by Patrick Worms
Did you know that your favourite agroforestry federation took a star turn at the climate COP in Katowice, Poland?
As EURAF President, Patrick organised an event together with GEF, the global environmental facility; CDLS, the Caux dialogue on land and security; and the World Agroforestry Centre to discuss a vexed issue: why are high-level decision-makers, whether active in the public or the private sector, so ignorant of basic ecosystemic processes, and what can we do about it?
The event, entitled “Earth systems to the rescue: how to lock in carbon without depending on blue sky technologies”, was held at the GDF pavilion on 7th December and featured a prominent roster of speakers. In addition to Patrick, there was Dr Martin Frick, who is policy director at the UNFCCC, the United Nations framework Convention on climate change and thus one of its three leaders; Dr Peter Akong Minang, who leads the tree crops theme at the world agroforestry centre; and Carl Pendragon, the CEO of a company called Skymining.
All speakers focussed their interventions on the following stark message: in its recent report, the IPCC concludes that limiting global temperature increases to 1.5°C will almost certainly require the use of technologies to draw carbon away from the atmosphere and lock it into or under the ground. One such technology, known as BECCS, gives great cause for concern. No commercial scale carbon capture and storage projects have yet been launched, despite much public support. A reductionist approach risks destroying valuable ecosystems to establish plantations of fast-growing trees for use as biofuels. Most current BECCS calculations also fail to take soil carbon dynamics into account: transforming peatlands into tree plantations, for example, can unleash a pulse of carbon much larger than the trees would sequestrate. Thus BECCS risks being a remedy that is worse than the disease.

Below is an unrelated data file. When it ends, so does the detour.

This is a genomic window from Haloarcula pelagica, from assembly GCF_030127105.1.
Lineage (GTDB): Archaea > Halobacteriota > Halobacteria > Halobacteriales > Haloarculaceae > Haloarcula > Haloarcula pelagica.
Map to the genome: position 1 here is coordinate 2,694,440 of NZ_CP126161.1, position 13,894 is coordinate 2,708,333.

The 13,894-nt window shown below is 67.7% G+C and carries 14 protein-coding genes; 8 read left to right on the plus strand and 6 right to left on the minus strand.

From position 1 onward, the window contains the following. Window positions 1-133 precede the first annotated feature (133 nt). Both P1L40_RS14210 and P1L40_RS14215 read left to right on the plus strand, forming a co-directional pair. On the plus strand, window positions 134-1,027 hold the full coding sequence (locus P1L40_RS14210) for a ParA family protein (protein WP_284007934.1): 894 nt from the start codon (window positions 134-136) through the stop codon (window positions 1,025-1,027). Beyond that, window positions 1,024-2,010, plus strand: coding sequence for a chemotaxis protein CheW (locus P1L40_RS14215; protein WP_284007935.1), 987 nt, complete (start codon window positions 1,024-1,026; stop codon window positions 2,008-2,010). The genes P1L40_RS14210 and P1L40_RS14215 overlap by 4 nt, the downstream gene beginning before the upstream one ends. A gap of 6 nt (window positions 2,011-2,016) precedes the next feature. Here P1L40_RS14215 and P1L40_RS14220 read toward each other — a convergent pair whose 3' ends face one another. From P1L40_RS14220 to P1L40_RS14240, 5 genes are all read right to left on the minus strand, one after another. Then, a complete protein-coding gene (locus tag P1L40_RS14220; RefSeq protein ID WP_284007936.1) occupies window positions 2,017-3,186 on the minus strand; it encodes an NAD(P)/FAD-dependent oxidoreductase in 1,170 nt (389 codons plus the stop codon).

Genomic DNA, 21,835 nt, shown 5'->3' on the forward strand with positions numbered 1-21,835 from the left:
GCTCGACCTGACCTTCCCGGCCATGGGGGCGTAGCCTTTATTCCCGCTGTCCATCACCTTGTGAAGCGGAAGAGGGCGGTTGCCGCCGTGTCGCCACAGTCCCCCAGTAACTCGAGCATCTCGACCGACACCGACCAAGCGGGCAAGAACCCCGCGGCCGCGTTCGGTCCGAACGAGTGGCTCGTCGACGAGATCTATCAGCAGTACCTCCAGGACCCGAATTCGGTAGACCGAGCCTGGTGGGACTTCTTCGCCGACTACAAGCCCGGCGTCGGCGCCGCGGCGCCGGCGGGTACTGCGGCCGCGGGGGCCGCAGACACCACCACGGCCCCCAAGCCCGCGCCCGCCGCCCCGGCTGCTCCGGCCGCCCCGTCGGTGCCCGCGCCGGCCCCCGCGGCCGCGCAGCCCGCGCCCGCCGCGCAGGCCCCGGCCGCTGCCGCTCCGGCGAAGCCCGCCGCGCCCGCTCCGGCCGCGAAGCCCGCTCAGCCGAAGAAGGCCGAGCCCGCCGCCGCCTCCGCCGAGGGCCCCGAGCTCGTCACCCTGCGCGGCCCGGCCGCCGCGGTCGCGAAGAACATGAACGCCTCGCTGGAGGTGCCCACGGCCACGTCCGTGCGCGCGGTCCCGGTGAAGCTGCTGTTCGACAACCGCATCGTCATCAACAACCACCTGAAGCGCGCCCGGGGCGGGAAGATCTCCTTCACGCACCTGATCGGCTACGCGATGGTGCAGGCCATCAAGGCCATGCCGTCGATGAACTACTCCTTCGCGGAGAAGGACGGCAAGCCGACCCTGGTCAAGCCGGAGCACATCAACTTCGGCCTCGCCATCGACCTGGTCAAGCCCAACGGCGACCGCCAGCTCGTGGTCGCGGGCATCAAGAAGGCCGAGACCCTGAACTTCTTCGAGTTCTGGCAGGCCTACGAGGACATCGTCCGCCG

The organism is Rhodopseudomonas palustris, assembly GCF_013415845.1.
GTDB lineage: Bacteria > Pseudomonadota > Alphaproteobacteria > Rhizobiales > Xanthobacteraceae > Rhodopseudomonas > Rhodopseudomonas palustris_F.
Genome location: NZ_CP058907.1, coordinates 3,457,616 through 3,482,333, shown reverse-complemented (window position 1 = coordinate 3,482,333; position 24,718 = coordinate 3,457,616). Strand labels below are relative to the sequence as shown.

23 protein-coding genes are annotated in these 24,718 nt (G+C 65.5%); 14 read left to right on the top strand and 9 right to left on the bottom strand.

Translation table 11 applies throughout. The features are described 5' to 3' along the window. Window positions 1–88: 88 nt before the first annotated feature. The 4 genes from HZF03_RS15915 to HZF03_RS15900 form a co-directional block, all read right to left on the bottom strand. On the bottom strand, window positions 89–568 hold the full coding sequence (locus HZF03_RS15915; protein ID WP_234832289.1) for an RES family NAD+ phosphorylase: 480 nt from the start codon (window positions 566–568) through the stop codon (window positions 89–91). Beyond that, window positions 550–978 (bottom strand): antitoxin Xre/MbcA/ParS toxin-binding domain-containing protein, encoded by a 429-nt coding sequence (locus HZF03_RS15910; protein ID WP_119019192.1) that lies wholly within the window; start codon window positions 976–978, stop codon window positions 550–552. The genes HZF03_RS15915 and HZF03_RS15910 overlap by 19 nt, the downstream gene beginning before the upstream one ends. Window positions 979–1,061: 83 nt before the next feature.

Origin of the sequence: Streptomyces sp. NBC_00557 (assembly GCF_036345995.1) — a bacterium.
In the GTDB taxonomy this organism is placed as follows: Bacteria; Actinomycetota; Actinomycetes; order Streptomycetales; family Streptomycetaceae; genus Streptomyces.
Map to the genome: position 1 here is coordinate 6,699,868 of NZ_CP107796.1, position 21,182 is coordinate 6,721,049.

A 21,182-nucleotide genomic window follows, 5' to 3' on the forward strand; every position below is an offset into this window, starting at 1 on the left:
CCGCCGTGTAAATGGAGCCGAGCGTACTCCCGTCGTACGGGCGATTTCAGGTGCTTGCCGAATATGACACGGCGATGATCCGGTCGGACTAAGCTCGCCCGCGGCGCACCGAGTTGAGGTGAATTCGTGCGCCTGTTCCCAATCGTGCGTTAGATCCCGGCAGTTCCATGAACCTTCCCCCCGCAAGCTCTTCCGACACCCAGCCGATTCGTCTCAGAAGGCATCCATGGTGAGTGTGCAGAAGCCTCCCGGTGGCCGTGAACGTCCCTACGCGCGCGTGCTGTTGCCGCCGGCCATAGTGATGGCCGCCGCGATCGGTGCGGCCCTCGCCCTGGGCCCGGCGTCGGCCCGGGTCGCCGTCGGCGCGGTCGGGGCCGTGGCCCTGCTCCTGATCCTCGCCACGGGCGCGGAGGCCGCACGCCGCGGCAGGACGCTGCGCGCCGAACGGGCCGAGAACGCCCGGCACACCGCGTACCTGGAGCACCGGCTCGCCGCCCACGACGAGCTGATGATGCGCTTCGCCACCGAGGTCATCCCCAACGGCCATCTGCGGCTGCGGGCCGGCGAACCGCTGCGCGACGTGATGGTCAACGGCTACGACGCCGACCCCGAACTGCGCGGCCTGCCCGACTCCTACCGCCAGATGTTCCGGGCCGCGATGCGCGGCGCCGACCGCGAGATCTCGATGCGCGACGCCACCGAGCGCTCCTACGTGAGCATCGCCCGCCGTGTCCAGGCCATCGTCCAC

Regenerating natural forests, by contrast, stores carbon both into trees and into the forest floor. Regenerating natural grasslands also produces food through ruminant meat and milk and, pace received wisdom, can be carbon negative once the full processes of grasslands ecology are taken into account. Turning monocrop farming into agroforestry systems increases both productivity and biodiversity while locking up yet more carbon into the soil. All these have the potential to lock gigatons of carbon into the world’s agricultural soils every year, and do not depend on complicated, expensive and untried technologies.
The fact that these processes are largely unrecognised illustrates a wider problem, which is a widespread ignorance of the basic mechanisms of how the earth system function by decision makers.
Greater ecological literacy can be the source of solutions that are not merely effective, but also highly profitable!